12/ Then they all go to the meeting . . . and no dirt. Empty.

The Trump campaign got nothing.

But Russia got a lot. Kompromat.

The Russians got evidence, in writing, that top Trump campaign officials eagerly met with them, expecting derogatory information against HRC . . .

13/ . . . from the Russian government as part of Russia’s attempts to get Trump elected.

Such good deal makers! (sarcasm)

Russia walks out with Kompromat. The campaign walks out with nothing.

Remember that one goal of Active Measures is to cause chaos in the U.S.

14/ What lovely chaos if Trump wins and the details of the meeting are leaked and Jr. and his father squirm with embarrassment.

Plus the Trumps need the Russians to stay quiet. Obviously it doesn't look good for the Jr. & Trump campaign to respond so eagerly to that offer.

15/ Time for some IRAC (See Part III)

Issue: Did Jr. and pals commit a financial campaign violation when they eagerly sought help with their campaign from Russia?

16/ Rule: 52 U.S.C. § 3012 makes it illegal for a campaign to take foreign gifts or help.

💠A person receives, accepts or solicits
💠A contribution of money or other thing of value
💠in connection with an election
💠From a foreign national

17/ § 30121 requires a showing that the violation was “knowing and willful violation” (d)(1)(A)— a high standard (p 185)

Analysis: They didn’t accept or receive anything of value (apparently because they thought it had no value) . . .

18/ They eagerly accepted the meeting, but they didn’t “solicit” the help.

SC concluded that the “admissible evidence will probably” be insufficient to obtain and sustain a conviction.” (p. 184)

SC also considered whether to charge conspiracy to violate 52 U.S.C. § 30121.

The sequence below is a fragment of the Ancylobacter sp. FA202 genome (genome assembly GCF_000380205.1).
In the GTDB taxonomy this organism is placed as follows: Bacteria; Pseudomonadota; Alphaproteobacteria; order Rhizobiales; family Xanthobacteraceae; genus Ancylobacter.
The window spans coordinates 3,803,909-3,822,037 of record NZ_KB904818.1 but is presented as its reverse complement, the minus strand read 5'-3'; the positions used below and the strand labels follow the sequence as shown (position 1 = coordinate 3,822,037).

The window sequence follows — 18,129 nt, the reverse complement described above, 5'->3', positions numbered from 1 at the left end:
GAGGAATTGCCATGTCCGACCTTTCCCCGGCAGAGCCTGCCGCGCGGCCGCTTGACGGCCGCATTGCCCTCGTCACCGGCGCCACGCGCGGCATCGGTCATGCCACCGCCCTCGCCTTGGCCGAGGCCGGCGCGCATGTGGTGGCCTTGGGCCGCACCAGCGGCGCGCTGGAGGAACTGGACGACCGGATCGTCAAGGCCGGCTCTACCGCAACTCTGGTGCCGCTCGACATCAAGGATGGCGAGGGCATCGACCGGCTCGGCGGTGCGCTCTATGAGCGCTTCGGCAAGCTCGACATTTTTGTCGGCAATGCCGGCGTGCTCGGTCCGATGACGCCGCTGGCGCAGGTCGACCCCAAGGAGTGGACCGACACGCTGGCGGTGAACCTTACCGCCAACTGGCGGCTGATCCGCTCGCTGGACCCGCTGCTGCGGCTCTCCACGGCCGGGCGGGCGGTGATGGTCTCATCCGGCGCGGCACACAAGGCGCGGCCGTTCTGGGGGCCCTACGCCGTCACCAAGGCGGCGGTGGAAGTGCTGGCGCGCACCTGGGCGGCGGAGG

19/Conspiracy requires showing beyond a reasonable doubt that 2 people agreed to commit a crime and that they took a positive step toward that crime.

While SC thought a reasonable argument could be made that the dirt they were seeking had some value. .

20/ They felt they didn’t have “admissible evidence that it was likely to establish” the "willful" portion beyond a reasonable doubt.

“Trump Jr. could mount a factual defense that he didn’t believe his response to the offer and the June 9 meeting itself violated the law.”(188)

21/ SC therefore declined to charge crimes arising from the June 9th meeting.

However, from the redactions there do appear to be matters arising from the June 9 meeting that are still under investigation with other prosecution offices.⤵️
Those redactions fill a few pages.

22/ So they may not be out of the woods yet.

Volume II, Section IIG discusses these events in light of obstruction of justice.

I will leave that for a later thread.

Part IV/ end

That typo in the "IRAC" tweet, Part III, is driving me nuts.

All my threads are blog posts. You can view this one here:  https://terikanefield-blog.com/reading-the-mueller-report-part-iv-2/ 

You can follow @Teri_Kanefield.